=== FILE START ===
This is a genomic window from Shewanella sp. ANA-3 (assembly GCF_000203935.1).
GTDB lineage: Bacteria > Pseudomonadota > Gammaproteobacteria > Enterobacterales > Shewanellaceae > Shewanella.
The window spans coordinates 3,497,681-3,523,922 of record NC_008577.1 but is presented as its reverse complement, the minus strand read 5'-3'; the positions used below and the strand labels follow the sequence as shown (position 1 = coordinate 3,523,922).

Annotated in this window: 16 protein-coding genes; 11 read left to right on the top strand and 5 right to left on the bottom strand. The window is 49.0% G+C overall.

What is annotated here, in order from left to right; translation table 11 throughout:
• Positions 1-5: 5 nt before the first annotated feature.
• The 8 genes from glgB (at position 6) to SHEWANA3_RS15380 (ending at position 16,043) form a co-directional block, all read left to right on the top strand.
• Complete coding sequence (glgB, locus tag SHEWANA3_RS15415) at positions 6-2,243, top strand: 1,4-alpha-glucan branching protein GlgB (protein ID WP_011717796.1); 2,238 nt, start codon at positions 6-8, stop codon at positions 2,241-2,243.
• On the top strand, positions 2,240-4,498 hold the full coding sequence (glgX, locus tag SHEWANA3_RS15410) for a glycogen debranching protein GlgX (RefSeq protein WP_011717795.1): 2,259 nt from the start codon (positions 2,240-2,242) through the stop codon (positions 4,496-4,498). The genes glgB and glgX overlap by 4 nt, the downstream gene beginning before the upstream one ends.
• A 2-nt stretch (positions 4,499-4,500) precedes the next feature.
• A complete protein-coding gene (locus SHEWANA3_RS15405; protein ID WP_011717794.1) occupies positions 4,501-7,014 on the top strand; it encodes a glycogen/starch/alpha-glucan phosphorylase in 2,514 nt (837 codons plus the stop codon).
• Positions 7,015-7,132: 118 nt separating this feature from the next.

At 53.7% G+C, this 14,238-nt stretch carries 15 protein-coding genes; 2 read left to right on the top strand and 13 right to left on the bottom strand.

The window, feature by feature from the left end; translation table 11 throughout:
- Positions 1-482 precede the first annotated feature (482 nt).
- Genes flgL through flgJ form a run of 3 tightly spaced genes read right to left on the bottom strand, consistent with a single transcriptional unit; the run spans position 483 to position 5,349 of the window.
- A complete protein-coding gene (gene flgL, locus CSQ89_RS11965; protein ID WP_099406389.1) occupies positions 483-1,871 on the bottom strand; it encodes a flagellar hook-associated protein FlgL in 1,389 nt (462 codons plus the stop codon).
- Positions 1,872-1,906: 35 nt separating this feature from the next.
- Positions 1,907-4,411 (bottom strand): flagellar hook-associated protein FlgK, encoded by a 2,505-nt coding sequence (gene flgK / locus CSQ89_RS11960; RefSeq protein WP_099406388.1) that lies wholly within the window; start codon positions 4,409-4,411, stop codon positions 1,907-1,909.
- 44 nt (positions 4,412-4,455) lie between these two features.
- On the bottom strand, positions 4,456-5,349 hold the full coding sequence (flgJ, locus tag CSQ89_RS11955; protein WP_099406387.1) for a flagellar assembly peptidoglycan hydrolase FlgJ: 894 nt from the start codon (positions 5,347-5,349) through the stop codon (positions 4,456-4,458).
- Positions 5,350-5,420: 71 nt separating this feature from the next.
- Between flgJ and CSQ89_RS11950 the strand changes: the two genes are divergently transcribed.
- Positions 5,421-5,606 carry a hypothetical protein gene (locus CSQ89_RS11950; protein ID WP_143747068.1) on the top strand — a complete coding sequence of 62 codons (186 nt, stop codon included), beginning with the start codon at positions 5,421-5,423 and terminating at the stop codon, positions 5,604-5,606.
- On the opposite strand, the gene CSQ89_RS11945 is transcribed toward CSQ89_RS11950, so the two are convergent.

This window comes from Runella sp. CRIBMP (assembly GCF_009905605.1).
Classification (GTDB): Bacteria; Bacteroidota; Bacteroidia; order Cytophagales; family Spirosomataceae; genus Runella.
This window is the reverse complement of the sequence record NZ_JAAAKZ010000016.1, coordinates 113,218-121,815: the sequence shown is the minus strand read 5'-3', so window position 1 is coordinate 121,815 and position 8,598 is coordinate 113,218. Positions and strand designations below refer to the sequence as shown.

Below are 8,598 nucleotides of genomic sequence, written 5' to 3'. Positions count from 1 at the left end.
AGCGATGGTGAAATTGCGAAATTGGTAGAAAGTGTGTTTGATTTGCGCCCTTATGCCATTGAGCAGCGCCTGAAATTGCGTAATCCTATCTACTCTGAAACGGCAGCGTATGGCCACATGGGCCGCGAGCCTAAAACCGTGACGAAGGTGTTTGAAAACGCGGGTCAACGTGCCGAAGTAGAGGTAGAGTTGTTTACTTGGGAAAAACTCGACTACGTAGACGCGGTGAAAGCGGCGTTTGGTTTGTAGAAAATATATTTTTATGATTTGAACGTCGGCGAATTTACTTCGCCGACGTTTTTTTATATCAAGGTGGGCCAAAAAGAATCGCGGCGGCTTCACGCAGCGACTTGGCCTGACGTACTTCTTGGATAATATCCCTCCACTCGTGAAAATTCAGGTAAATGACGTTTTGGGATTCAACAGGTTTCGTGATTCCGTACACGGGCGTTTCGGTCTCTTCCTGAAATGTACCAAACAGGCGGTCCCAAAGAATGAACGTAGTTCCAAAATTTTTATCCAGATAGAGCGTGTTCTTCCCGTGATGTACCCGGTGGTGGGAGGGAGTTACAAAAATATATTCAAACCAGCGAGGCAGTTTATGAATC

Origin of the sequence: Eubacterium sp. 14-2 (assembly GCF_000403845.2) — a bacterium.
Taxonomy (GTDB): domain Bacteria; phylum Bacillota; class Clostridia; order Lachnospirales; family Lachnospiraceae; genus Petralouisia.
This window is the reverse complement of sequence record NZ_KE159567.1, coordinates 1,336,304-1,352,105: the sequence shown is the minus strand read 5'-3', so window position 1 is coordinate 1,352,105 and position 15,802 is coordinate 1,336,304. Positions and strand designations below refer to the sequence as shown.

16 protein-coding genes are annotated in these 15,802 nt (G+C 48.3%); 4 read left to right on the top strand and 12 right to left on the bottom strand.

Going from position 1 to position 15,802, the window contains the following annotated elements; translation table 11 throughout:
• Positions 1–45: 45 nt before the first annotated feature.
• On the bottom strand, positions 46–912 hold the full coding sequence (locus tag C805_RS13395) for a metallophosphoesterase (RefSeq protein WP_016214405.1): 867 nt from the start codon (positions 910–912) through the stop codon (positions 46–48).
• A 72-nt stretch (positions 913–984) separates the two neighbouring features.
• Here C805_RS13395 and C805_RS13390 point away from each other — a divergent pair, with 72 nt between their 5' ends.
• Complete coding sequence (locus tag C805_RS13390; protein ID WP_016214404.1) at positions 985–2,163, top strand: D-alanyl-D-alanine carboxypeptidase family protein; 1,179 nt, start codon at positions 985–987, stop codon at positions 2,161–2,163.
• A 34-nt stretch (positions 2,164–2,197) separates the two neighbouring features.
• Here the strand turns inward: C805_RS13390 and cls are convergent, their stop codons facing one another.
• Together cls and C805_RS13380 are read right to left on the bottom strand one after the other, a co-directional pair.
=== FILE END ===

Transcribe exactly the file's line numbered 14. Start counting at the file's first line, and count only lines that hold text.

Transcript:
The window, feature by feature from the left end; translation table 11 throughout: